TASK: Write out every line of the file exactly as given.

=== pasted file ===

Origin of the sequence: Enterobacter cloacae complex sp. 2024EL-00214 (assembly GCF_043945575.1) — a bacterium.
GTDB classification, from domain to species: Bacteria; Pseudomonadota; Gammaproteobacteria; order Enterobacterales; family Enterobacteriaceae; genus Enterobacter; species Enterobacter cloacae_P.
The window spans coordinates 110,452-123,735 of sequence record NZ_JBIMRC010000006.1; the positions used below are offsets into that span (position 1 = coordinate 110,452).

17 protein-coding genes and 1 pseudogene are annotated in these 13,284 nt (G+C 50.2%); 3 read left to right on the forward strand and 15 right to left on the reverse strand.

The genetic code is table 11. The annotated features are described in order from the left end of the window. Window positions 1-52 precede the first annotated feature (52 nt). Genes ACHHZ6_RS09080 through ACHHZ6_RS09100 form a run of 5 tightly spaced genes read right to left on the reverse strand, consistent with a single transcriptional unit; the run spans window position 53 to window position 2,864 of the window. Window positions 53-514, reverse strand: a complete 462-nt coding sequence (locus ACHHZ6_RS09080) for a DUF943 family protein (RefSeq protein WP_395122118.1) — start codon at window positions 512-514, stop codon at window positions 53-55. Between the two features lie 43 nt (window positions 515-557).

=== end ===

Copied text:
Origin of the sequence: Enterobacter cloacae complex sp. 2024EL-00214 (assembly GCF_043945575.1) — a bacterium.
GTDB classification, from domain to species: Bacteria; Pseudomonadota; Gammaproteobacteria; order Enterobacterales; family Enterobacteriaceae; genus Enterobacter; species Enterobacter cloacae_P.
The window spans coordinates 110,452-123,735 of sequence record NZ_JBIMRC010000006.1; the positions used below are offsets into that span (position 1 = coordinate 110,452).

17 protein-coding genes and 1 pseudogene are annotated in these 13,284 nt (G+C 50.2%); 3 read left to right on the forward strand and 15 right to left on the reverse strand.

The genetic code is table 11. The annotated features are described in order from the left end of the window. Window positions 1-52 precede the first annotated feature (52 nt). Genes ACHHZ6_RS09080 through ACHHZ6_RS09100 form a run of 5 tightly spaced genes read right to left on the reverse strand, consistent with a single transcriptional unit; the run spans window position 53 to window position 2,864 of the window. Window positions 53-514, reverse strand: a complete 462-nt coding sequence (locus ACHHZ6_RS09080) for a DUF943 family protein (RefSeq protein WP_395122118.1) — start codon at window positions 512-514, stop codon at window positions 53-55. Between the two features lie 43 nt (window positions 515-557).